A really intersting article from 1955 about Japan’s audio show…read the heading “Good audio isn’t exclusive to the United States”
In 1929 Wente and Thuras designed the Western Electric 555 speaker driver capable of 100-5000 hz freq. range with an efficiency of 25% (compared to 1% of todays drivers). This was “compulsary” as only very low powers (<10watts) were available. They had to fill huge 2000 seat cinemas with sound with very little power….necessity is the mother of invention.
The 555 is a great driver…I mean really great, see the frequency sweep below strong from 70hz upwards to 6000hz with no loading. I have had Goto, the 570dx, and it gets nowhere near that. With Gotos you always fear someting is going to break. 555 have been runing for many decades….suffered abuse of the working enviroment…they are still around with original diaphragms!
Using 555’s is one hell of a comitement to sound. You need big and long horns (15a/b, 16a/b….), power supplies; not for the casual hifier at all.
The big Studio machines can be divided into three classes: 1/4 inch (6,35 mm), beginning with the 50ies of the last century 1 inch (25,4 mm) and from 1970 preferable 2 inch (50,8mm) wide tapes. There are also Semi-Professional and Small-Studio machines which came with three motors and three heads, too.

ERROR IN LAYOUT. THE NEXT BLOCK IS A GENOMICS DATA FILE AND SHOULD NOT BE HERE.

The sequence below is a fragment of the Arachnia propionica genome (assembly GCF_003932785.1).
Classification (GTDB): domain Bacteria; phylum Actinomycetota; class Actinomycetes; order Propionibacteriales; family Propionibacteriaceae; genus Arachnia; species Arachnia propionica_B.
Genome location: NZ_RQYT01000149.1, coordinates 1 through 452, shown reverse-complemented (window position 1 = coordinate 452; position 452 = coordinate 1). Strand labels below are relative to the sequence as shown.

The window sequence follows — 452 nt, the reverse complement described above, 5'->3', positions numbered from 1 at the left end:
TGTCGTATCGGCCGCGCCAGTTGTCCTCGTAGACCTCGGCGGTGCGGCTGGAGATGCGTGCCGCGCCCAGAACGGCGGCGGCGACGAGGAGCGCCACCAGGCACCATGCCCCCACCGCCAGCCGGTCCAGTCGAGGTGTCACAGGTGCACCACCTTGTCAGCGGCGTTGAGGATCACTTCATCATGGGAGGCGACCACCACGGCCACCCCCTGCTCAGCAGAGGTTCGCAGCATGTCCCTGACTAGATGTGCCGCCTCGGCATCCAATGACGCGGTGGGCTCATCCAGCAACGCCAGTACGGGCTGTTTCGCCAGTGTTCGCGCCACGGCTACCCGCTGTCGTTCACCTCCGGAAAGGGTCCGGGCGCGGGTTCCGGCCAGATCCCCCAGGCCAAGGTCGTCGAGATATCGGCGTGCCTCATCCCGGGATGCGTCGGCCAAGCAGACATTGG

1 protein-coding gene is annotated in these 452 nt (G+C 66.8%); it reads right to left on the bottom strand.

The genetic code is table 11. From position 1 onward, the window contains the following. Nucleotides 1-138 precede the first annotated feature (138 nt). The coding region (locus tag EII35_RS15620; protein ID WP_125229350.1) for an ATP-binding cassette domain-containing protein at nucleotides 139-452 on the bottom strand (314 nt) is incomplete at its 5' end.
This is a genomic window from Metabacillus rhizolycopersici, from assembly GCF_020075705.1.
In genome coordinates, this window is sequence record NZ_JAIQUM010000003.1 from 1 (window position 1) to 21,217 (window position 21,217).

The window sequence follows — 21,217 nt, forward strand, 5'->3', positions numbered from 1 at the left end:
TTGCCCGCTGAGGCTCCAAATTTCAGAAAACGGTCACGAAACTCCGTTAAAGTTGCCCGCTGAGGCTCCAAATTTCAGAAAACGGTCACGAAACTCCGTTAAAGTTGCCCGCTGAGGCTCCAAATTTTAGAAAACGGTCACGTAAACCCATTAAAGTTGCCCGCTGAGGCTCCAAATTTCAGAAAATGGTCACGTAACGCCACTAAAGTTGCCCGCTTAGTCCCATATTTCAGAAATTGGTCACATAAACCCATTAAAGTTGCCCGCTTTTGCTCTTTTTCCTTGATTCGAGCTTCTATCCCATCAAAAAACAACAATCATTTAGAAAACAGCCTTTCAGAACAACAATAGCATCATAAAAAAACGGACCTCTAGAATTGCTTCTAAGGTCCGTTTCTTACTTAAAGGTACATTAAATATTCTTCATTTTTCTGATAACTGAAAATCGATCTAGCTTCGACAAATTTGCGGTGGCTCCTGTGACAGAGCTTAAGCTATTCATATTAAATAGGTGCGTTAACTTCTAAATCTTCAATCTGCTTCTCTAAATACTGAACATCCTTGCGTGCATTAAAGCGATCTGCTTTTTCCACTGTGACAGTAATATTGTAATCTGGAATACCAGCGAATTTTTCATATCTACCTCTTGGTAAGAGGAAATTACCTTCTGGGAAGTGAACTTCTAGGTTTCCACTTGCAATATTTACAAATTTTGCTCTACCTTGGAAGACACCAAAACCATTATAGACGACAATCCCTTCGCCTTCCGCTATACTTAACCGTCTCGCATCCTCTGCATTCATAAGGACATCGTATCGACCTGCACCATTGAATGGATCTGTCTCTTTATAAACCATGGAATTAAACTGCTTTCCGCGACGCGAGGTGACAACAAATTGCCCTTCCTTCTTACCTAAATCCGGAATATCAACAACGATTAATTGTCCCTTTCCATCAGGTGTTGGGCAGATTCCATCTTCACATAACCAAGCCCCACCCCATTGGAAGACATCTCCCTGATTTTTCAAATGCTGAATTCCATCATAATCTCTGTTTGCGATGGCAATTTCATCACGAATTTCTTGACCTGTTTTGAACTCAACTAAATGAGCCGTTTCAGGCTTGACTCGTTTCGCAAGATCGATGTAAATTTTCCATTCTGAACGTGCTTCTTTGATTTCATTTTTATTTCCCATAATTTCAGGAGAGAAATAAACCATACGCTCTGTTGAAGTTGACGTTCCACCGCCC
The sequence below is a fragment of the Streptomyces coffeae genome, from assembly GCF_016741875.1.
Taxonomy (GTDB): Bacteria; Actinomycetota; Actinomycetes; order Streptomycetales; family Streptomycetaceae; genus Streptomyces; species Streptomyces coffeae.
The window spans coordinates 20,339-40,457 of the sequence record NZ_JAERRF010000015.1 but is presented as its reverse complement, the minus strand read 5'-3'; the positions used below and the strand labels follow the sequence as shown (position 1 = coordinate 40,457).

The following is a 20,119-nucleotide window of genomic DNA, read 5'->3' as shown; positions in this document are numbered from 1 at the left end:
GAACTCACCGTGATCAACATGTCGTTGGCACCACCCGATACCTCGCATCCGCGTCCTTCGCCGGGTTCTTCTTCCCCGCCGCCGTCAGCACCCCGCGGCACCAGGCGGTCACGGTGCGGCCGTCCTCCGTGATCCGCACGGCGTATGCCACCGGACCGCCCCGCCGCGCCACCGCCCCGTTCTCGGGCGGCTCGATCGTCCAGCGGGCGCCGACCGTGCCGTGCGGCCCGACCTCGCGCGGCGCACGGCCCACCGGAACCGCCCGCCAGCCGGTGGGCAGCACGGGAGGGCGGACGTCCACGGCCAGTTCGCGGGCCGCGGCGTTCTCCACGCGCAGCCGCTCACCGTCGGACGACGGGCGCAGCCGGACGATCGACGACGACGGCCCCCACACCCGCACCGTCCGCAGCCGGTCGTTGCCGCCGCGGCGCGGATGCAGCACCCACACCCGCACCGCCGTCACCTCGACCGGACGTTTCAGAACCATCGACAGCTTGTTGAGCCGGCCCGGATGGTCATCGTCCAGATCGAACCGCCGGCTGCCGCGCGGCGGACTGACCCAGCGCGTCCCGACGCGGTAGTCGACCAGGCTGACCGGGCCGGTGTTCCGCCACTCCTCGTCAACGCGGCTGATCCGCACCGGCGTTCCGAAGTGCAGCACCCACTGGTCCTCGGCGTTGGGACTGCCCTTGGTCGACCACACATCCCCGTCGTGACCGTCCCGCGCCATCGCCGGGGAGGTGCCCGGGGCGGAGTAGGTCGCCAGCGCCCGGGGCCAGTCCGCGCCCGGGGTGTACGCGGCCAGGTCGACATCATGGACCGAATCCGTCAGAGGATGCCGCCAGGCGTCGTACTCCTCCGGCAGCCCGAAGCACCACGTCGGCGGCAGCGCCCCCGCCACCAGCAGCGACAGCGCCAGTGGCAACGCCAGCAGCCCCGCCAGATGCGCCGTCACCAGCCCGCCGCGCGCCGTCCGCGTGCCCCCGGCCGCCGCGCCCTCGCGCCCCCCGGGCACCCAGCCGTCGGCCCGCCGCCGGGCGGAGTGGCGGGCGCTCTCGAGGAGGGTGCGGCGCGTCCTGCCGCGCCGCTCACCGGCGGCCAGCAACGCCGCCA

The Studer C37 (1961) demonstrates the progress which Studer has reached within one decade. Using the service-friendly module technology it was possible changing a C37 easily from a Stereo into a Mono version by just exchanging the modules and the head frame. The writer Rinaldo Bassi reported 1966 in the French “La Nouvelle Revue du Son” about a modified C37 reaching a contact noise pitch of 100dB! The 4 channel sister machine J37 was used as the work horse at Abbey Road Studios, also recording some of the Beatles sessions. The C37 produces a wonderful warm tube sound.
Replacing step by step the successful A80 family the elegant looking A820 (1984) has been developed in the “euphoris digitalis period”. The A820 multi-channel version became the tape deck bases for the Digital Studer Machines. By means of five motors the A820 provided a new operating flexibility every Studio Professional had dreamt of. The technical properties are numerous and need to be listed and described on 12 pages in the A820 brochure. It is not only fun working with this exceptional machine, one will also experience a new haptic feeling by recording with this outstanding Master Tape Recorder.